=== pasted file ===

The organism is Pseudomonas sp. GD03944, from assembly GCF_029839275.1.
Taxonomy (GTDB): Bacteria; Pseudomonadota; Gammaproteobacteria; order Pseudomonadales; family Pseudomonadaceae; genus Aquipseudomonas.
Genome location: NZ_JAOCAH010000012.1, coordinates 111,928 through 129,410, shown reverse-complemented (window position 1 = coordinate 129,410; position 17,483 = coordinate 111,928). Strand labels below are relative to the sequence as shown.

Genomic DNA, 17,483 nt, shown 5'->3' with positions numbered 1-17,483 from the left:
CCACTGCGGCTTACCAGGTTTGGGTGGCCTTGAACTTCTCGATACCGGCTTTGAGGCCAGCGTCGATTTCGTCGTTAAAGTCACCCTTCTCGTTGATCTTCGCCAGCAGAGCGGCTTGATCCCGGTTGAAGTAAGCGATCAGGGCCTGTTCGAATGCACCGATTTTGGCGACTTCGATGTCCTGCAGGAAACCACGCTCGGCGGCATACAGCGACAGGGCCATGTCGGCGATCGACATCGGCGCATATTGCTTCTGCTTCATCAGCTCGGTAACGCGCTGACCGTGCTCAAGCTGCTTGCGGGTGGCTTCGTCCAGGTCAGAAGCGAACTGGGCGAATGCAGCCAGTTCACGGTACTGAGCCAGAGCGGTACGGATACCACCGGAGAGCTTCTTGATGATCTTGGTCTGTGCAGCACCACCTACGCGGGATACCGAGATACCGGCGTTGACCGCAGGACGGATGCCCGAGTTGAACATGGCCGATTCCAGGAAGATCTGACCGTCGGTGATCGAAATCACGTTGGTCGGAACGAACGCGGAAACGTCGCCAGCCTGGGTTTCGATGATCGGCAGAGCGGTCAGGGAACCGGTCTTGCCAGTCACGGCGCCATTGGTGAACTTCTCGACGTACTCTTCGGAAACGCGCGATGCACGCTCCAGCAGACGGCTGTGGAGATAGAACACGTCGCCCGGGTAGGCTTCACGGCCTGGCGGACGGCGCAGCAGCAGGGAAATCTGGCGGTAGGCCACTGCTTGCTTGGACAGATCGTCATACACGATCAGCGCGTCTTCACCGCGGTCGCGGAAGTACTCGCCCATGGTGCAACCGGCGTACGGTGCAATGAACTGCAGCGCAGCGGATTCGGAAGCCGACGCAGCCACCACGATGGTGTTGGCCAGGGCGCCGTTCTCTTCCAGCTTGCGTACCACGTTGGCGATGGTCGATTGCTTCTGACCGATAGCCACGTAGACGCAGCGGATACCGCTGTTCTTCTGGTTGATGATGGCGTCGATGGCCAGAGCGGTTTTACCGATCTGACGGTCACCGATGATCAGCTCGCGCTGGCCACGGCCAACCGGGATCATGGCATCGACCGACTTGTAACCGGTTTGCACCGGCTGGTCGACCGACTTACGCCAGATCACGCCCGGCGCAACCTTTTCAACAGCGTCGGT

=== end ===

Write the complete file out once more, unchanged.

The organism is Pseudomonas sp. GD03944, from assembly GCF_029839275.1.
Taxonomy (GTDB): Bacteria; Pseudomonadota; Gammaproteobacteria; order Pseudomonadales; family Pseudomonadaceae; genus Aquipseudomonas.
Genome location: NZ_JAOCAH010000012.1, coordinates 111,928 through 129,410, shown reverse-complemented (window position 1 = coordinate 129,410; position 17,483 = coordinate 111,928). Strand labels below are relative to the sequence as shown.

Genomic DNA, 17,483 nt, shown 5'->3' with positions numbered 1-17,483 from the left:
CCACTGCGGCTTACCAGGTTTGGGTGGCCTTGAACTTCTCGATACCGGCTTTGAGGCCAGCGTCGATTTCGTCGTTAAAGTCACCCTTCTCGTTGATCTTCGCCAGCAGAGCGGCTTGATCCCGGTTGAAGTAAGCGATCAGGGCCTGTTCGAATGCACCGATTTTGGCGACTTCGATGTCCTGCAGGAAACCACGCTCGGCGGCATACAGCGACAGGGCCATGTCGGCGATCGACATCGGCGCATATTGCTTCTGCTTCATCAGCTCGGTAACGCGCTGACCGTGCTCAAGCTGCTTGCGGGTGGCTTCGTCCAGGTCAGAAGCGAACTGGGCGAATGCAGCCAGTTCACGGTACTGAGCCAGAGCGGTACGGATACCACCGGAGAGCTTCTTGATGATCTTGGTCTGTGCAGCACCACCTACGCGGGATACCGAGATACCGGCGTTGACCGCAGGACGGATGCCCGAGTTGAACATGGCCGATTCCAGGAAGATCTGACCGTCGGTGATCGAAATCACGTTGGTCGGAACGAACGCGGAAACGTCGCCAGCCTGGGTTTCGATGATCGGCAGAGCGGTCAGGGAACCGGTCTTGCCAGTCACGGCGCCATTGGTGAACTTCTCGACGTACTCTTCGGAAACGCGCGATGCACGCTCCAGCAGACGGCTGTGGAGATAGAACACGTCGCCCGGGTAGGCTTCACGGCCTGGCGGACGGCGCAGCAGCAGGGAAATCTGGCGGTAGGCCACTGCTTGCTTGGACAGATCGTCATACACGATCAGCGCGTCTTCACCGCGGTCGCGGAAGTACTCGCCCATGGTGCAACCGGCGTACGGTGCAATGAACTGCAGCGCAGCGGATTCGGAAGCCGACGCAGCCACCACGATGGTGTTGGCCAGGGCGCCGTTCTCTTCCAGCTTGCGTACCACGTTGGCGATGGTCGATTGCTTCTGACCGATAGCCACGTAGACGCAGCGGATACCGCTGTTCTTCTGGTTGATGATGGCGTCGATGGCCAGAGCGGTTTTACCGATCTGACGGTCACCGATGATCAGCTCGCGCTGGCCACGGCCAACCGGGATCATGGCATCGACCGACTTGTAACCGGTTTGCACCGGCTGGTCGACCGACTTACGCCAGATCACGCCCGGCGCAACCTTTTCAACAGCGTCGGT